Pro tip: Though only available to those ready to brave the cold (even in summer), it is actually possible to SCUBA dive between two tectonic plates – it doesn’t get cooler than that! For those who prefer to stay a bit warmer (or to warm up afterwards), Reykjavik and Iceland in general is full of hot springs heated naturally by the piping hot water from the volcanoes. Whether you prefer a dramatic outdoor pool or a modern pool in the city, there are plenty of options (though as this is popular with tourists and locals alike, don’t expect it to yourself. Iceland is sadly victim to overtourism from the mass cruise industry).
Lough Key is the centrepiece of Lough Key Forest Park, located at the heart of rural Co Roscommon, part of a region known as Ireland’s Hidden Heartlands. Woven and crossed with trails, Lough Key Forest Park is the perfect way to visit Ireland’s countryside if you don’t have the time or ability to undertake a wilderness hike, or if you’re looking for family-friendly hiking paths. In the centre of Lough Key – named for an ancient druid called Cé in Irish folklore (folklore attributes the lake as his grave site) – there is a tiny island roughly half an acre. In the centre of Castle Island is… you guessed it, a castle. What we see today is McDermott’s Castle, which is a folly (or ‘fake’ castle) built as a gothic castle in the early 1800s to improve the view, but there’s been one castle or another on Castle Island since the the 12th century. The castle of the island has since been struck by lightning, attacked by fire ships, sieged by raft-mounted catapults, cursed by the Hag of Lough Key and burnt during WWII.
Pro tip: Lough Key is located 2h from Dublin on the Sligo road. Though you can’t really visit the castle (it was sold recently via auction!), there are exquisite grounds for a hike or picnic, as well as the famed puzzle rooms (a bit like an escape room) and a cafe. Keep in mind the car park isn’t free.
Slea Head Peninsula along the Wild Atlantic Way, Ireland
One of the most interesting examples of a tourism product produced by a destination(s) is the infamous Wild Atlantic Way, a route that conducts travellers through nine counties for roughly 2,500 km (1,550 miles) along the western coastline of Ireland. Developed to showcase the best of Western Ireland, the Wild Atlantic Way does a pretty fantastic job of connecting otherwise isolated regions, counties, villages, cliffs, beaches and attractions into something much greater. One place along the Wild Atlantic Way that is particularly awe-inspiring is Slea Head, the tip of the oft-overlooked Dingle Peninsula. Sitting here in the soft, green grass at the tip of the point, overlooking a few rugged, rocky islands, it sends a shiver down your spine to realise that the next thing out there after the miles and miles of waves is North America. While most tourists do not stray far from the well-worn tracks of the Ring of Kerry, Dingle is much more rugged and authentic, peopled by cheery Irishmen and women who hold an innate love of their country. Slea Head is as green as it is peaceful. In fact, at Slea Head, the only other beings you’re likely to meet is the local farmer’s fleecy sheep and lumbering cattle, making this amazing natural landscape a great place for internal reflection.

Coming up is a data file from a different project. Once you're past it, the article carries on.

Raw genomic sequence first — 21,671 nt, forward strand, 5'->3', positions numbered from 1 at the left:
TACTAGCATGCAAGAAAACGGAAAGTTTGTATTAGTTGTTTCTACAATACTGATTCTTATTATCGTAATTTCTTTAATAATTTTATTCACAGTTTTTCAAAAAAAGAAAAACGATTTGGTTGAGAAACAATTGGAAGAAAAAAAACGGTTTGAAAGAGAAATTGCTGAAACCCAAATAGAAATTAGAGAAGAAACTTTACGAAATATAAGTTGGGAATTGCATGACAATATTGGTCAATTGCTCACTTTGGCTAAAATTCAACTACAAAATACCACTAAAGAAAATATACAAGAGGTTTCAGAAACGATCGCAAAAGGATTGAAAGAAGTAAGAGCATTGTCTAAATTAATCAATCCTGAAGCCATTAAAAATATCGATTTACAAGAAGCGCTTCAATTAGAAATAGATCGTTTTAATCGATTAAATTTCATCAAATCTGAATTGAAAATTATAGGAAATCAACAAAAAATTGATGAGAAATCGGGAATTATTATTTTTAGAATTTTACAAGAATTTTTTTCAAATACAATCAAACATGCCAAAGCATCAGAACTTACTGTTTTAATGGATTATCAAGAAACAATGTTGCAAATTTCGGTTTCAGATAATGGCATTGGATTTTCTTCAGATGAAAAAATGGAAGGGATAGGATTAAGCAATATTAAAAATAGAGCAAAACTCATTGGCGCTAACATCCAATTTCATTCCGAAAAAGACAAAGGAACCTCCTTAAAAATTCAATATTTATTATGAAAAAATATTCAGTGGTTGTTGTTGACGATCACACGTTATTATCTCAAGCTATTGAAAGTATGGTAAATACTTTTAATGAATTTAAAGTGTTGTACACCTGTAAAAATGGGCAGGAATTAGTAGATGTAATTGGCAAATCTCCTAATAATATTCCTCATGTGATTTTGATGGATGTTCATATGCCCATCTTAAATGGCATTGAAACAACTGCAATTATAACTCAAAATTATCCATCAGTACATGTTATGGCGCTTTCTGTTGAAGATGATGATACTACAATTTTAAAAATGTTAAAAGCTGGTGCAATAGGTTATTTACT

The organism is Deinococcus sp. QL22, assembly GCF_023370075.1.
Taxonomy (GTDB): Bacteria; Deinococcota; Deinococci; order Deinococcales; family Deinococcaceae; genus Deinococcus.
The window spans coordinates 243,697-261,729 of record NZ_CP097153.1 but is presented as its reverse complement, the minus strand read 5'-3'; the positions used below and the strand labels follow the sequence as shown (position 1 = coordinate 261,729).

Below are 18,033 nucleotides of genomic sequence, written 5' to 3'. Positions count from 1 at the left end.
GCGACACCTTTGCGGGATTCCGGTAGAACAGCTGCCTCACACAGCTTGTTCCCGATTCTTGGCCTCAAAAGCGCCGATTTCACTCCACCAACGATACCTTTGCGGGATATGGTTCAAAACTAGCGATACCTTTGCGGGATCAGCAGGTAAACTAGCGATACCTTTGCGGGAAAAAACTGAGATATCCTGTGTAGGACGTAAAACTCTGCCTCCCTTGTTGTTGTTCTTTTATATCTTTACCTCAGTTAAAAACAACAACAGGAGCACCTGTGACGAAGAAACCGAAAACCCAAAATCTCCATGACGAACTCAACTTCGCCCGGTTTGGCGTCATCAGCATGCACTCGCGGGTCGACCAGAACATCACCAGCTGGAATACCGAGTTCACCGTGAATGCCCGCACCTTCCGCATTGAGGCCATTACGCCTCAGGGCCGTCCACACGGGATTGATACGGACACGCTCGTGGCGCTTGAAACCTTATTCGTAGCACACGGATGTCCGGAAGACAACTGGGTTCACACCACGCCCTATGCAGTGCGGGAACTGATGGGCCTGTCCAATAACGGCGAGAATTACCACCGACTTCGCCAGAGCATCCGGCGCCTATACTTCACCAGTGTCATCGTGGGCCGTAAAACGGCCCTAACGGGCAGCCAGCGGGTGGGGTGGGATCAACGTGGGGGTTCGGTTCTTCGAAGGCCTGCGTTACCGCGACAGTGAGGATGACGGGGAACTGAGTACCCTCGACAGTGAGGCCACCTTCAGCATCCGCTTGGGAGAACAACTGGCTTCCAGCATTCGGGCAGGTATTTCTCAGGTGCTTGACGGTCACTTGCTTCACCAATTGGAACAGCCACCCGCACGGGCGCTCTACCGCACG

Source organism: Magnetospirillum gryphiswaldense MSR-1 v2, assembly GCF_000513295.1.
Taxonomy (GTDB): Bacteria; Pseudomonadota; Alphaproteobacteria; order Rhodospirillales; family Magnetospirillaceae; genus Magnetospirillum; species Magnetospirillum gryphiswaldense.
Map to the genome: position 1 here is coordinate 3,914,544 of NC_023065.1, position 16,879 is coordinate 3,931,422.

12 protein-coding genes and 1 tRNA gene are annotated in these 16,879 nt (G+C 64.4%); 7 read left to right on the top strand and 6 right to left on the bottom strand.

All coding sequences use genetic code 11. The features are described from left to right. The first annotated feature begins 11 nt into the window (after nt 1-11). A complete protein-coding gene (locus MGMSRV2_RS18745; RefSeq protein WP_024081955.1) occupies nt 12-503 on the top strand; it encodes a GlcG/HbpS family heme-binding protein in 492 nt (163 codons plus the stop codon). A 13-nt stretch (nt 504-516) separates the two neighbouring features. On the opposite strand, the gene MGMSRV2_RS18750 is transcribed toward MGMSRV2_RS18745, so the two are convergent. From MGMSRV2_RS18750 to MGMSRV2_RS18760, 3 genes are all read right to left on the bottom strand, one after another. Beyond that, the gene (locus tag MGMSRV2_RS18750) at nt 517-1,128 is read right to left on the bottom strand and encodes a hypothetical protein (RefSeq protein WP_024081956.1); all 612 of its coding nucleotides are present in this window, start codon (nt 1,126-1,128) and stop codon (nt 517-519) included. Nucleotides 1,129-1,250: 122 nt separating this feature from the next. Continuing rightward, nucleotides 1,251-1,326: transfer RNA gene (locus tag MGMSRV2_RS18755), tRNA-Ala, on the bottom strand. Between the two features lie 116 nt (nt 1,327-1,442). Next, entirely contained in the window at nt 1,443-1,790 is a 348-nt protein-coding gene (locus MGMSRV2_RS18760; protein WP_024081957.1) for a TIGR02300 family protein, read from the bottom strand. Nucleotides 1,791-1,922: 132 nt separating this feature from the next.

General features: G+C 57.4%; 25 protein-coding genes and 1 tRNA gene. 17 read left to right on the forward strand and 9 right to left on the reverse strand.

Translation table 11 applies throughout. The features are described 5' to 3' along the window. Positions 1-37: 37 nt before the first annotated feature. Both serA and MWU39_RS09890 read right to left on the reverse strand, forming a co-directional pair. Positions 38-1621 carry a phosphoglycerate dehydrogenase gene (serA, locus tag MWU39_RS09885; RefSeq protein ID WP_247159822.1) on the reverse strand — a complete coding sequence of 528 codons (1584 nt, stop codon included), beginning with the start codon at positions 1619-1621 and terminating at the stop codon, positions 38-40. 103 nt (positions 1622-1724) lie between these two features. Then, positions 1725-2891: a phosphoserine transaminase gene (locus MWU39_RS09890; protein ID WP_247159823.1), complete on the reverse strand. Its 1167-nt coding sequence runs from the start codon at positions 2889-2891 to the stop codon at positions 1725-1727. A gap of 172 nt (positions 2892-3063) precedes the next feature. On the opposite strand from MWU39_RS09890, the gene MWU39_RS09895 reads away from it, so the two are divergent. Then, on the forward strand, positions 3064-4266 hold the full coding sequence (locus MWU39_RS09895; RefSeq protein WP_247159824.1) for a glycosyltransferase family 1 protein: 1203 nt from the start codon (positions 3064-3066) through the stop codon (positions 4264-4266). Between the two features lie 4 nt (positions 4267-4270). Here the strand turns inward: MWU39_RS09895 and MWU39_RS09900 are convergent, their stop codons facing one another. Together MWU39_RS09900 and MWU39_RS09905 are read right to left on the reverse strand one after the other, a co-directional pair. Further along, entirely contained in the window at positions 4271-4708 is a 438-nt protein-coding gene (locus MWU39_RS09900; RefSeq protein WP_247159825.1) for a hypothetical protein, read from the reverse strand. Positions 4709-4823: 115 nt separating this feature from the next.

Houses in Reykjavik, Iceland, looking across the Tjörnin.
Welcome to Reykjavik, the teeny tiny capital of Iceland, and also the northernmost capital in the world. Human habitation of the site dates back to 870, though the city wasn’t established until 1786. Because it was under Danish rule and settled by many Scandinavians, the city has a distinctly Scandinavian feel. It is capital of an island full of impressive scenery, angry volcanoes, and a stark coastline.